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Some individuals in Kansas City may think they do not need estate plans. After all, maybe they don’t have much in the way of wealth. Some simply trust that their loved ones will take care of things after they are gone. And some don’t want to think about the fact that some day they will die. However, since disaster or death could strike at any time, it is best to be prepared.

First of all, an estate plan allows individuals to stay in control of their assets, even after they pass on. A will or trust can be created that designates who will receive your property after you die. If you die intestate, it is the state, not you, that will determine who inherits your assets. Moreover, an estate plan can include a delayed inheritance, among other specifics, that would not take place if you died intestate.

Small business owners should also put some careful thought into estate planning. With the right estate planning documents in place, should you suddenly pass, your business can continue to operate in the manner you desire. This can provide some comfort to those who have spent years building their businesses from the ground up, and wish to see them continue on to future generations.

Estate planning also allows for your private matters to remain private. If you die intestate, your estate goes through probate court, becoming public information. However, potential privacy problems don’t end there. Your estate plan can include a list of passwords and account information which can be made available when you die or if you become incapacitated. Without such a list, it could take a long time and a lot of headaches for your loved ones to obtain your account information.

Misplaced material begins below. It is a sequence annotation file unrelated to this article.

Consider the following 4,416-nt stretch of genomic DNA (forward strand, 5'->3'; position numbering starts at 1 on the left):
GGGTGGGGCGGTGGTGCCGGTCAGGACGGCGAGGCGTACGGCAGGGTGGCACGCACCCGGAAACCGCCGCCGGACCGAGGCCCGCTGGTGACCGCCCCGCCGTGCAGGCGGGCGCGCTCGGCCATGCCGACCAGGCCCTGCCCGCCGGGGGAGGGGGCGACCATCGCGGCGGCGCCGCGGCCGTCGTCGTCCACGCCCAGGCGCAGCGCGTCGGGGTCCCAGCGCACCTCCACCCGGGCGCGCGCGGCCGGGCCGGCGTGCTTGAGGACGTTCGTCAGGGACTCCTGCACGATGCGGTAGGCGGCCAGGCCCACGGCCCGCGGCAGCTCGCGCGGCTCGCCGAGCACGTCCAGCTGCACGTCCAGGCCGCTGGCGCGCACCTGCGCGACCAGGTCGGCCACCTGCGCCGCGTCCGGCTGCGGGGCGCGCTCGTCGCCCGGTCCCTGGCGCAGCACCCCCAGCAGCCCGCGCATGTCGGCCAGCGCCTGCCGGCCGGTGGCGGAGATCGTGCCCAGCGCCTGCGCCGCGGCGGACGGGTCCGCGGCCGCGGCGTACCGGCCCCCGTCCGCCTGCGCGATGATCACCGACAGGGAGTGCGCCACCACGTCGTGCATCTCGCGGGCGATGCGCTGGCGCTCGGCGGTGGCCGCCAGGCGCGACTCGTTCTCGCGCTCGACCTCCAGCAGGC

And speaking of incapacitation, with an estate plan you can choose who you want to take care of your assets and make medical decisions for you if you are no longer able to do so. This could be of comfort not just to you, but to your loved ones who, without an estate plan, would be forced to make some very hard decisions.

As this shows, there are many reasons to create an estate plan. While contemplating death isn’t exactly pleasant, knowing that you are not only documenting your wishes but also relieving the burden on your loved ones may make the estate planning process easier.

Source: Kiplinger, “5 Reasons You Need an Estate Plan,” Gregory Ricks, August 2016